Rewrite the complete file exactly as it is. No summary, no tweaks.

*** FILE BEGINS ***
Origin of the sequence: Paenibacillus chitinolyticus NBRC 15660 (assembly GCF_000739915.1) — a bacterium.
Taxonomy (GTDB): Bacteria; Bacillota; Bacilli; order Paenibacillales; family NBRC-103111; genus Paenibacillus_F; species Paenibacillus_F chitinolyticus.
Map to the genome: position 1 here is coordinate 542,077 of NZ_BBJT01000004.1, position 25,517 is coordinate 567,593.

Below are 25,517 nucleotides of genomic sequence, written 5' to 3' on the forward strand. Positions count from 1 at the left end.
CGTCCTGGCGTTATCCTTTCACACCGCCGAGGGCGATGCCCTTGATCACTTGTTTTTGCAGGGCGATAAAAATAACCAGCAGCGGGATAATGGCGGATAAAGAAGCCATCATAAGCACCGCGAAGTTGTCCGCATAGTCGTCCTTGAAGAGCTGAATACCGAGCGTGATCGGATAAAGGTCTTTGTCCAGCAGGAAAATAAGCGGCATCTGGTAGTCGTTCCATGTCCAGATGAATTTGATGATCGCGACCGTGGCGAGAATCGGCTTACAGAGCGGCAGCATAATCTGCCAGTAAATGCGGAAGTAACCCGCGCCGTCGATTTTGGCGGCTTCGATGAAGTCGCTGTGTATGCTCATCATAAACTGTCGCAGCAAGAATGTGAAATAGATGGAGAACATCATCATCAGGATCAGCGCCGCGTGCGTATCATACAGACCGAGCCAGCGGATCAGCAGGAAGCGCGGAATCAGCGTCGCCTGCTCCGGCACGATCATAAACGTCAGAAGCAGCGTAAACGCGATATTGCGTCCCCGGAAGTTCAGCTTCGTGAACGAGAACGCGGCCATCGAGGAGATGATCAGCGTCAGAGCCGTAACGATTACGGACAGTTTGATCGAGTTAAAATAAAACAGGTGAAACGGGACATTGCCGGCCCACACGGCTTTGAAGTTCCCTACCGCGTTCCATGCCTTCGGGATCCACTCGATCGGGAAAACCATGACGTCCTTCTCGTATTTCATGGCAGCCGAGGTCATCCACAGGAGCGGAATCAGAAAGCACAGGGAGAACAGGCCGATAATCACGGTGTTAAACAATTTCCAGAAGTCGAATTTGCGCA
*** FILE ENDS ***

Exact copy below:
Origin of the sequence: Paenibacillus chitinolyticus NBRC 15660 (assembly GCF_000739915.1) — a bacterium.
Taxonomy (GTDB): Bacteria; Bacillota; Bacilli; order Paenibacillales; family NBRC-103111; genus Paenibacillus_F; species Paenibacillus_F chitinolyticus.
Map to the genome: position 1 here is coordinate 542,077 of NZ_BBJT01000004.1, position 25,517 is coordinate 567,593.

Below are 25,517 nucleotides of genomic sequence, written 5' to 3' on the forward strand. Positions count from 1 at the left end.
CGTCCTGGCGTTATCCTTTCACACCGCCGAGGGCGATGCCCTTGATCACTTGTTTTTGCAGGGCGATAAAAATAACCAGCAGCGGGATAATGGCGGATAAAGAAGCCATCATAAGCACCGCGAAGTTGTCCGCATAGTCGTCCTTGAAGAGCTGAATACCGAGCGTGATCGGATAAAGGTCTTTGTCCAGCAGGAAAATAAGCGGCATCTGGTAGTCGTTCCATGTCCAGATGAATTTGATGATCGCGACCGTGGCGAGAATCGGCTTACAGAGCGGCAGCATAATCTGCCAGTAAATGCGGAAGTAACCCGCGCCGTCGATTTTGGCGGCTTCGATGAAGTCGCTGTGTATGCTCATCATAAACTGTCGCAGCAAGAATGTGAAATAGATGGAGAACATCATCATCAGGATCAGCGCCGCGTGCGTATCATACAGACCGAGCCAGCGGATCAGCAGGAAGCGCGGAATCAGCGTCGCCTGCTCCGGCACGATCATAAACGTCAGAAGCAGCGTAAACGCGATATTGCGTCCCCGGAAGTTCAGCTTCGTGAACGAGAACGCGGCCATCGAGGAGATGATCAGCGTCAGAGCCGTAACGATTACGGACAGTTTGATCGAGTTAAAATAAAACAGGTGAAACGGGACATTGCCGGCCCACACGGCTTTGAAGTTCCCTACCGCGTTCCATGCCTTCGGGATCCACTCGATCGGGAAAACCATGACGTCCTTCTCGTATTTCATGGCAGCCGAGGTCATCCACAGGAGCGGAATCAGAAAGCACAGGGAGAACAGGCCGATAATCACGGTGTTAAACAATTTCCAGAAGTCGAATTTGCGCA